Which Breed is best for you and Your Lifestyle?

Narrated from: Choosing a dog

Once you have decided to bring home a puppy or a dog there will still be many decisions to be made if your intention is to become this animal’s forever home and, if it is not, please take the time to consider another type of pet. You will need all of the dog’s supplies such as a crate, toys, bedding, food, veterinarian care, training tools, treats, special shampoo and other grooming supplies, just to name a few. You will need everything ready before you bring him home. Thoroughly examine your budget to be sure you are financially prepared for commitment that will last ten years or more. Always consider pet insurance too due to the veterinarian bills you will face; it really does help with everything from well visits to unexpected emergencies if you get the right plan. Always read the fine print and make sure you are getting what you are paying for with pet insurance.

Before you try to pick out an animal, take a good long look at your own lifestyle. Are you active enough to take on an active dog? Are you home enough to provide the dog with plenty of attention? Do you have small children to consider? What will you do with your pet when you vacation, can he go with you? How big or how small of a dog will match your space? What adjustments will you be able to make for your new dog? Due to the population boom in dogs are you willing to adopt?

The first thing to consider is the size of the dog you want. Most often very small breeds or mixes will not mix well with an existing pet or with small children. Many people prefer the trainability and intelligence of medium to large breeds. Both tiny and giant breeds are more likely to have health problems as they grow.

While many small dogs need less space they tend to suffer from “Napoleon Syndrome” and can become very feisty even to the point of being nippy. Larger dogs will need more room to move around but tend to be more easy-going. While there are so many things to consider please take your time with this part of the decision making process.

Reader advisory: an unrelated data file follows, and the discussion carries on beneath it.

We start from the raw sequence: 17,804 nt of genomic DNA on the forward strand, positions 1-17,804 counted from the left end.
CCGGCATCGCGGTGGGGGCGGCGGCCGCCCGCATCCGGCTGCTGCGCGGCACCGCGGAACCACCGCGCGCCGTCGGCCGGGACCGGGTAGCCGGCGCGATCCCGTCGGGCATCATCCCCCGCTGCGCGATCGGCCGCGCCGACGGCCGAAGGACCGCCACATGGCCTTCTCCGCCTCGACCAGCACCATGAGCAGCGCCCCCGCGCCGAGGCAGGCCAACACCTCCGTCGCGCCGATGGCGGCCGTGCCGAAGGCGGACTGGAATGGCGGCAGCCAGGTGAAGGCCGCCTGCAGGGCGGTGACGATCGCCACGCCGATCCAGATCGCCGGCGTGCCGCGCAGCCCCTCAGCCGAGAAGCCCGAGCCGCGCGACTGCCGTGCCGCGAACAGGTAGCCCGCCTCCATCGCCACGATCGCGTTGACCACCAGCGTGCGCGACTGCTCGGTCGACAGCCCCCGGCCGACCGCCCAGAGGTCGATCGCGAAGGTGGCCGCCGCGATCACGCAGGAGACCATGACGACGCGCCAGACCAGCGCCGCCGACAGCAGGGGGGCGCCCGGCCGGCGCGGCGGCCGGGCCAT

The next thing on the list of considerations is the dog activity level you are ready for. Some breeds are simply more active than others and will need more of your time. You can find very active small dogs just as easily as you can find very active medium and large dogs. The giant breeds almost always tend to be more sedentary as they age but they do go through active times as they grow. Every dog will need exercise but you need to consider what a breed of dog or predominant mixed dog was initially bred to do. If you get a sporting or working breed and try to make him sedentary you will be asking for trouble. As you narrow your own personal list of dogs that may be considered please do some research to learn more about the energy level of the breeds to which you are attracted. If you are considering a mutt or mixed breed dog you should look at the activity level of both main contributors that make up that mix. Keep doing your homework until you find the type of dog that best suits your energy levels.

Another thing to think about as you try to decide which dog is best for you and your family is the maintenance level of the dog. Very short coated dogs will need little grooming while long coated dogs will require lots of brushing and more drying time after a bath. Some dogs have thick undercoats that will need to be brushed out for warmer weather. Still other dogs will need regularly scheduled visits to a professional groomer and that can get very costly. Thicker ears will make your dog more prone to ear infections and will need very costly trips to the veterinarian for antibiotics. There are some breeds that will suffer from excessive drooling such as mastiffs, bloodhounds and Saint Bernards.

Some dogs are simply more trainable than others and this is another consideration before you make your decision. Take your time and consider all possibilities as you work through these decisions and be sure before you bring a dog into your home. The better the fit from the start, the more likely things will work out with your new dog.

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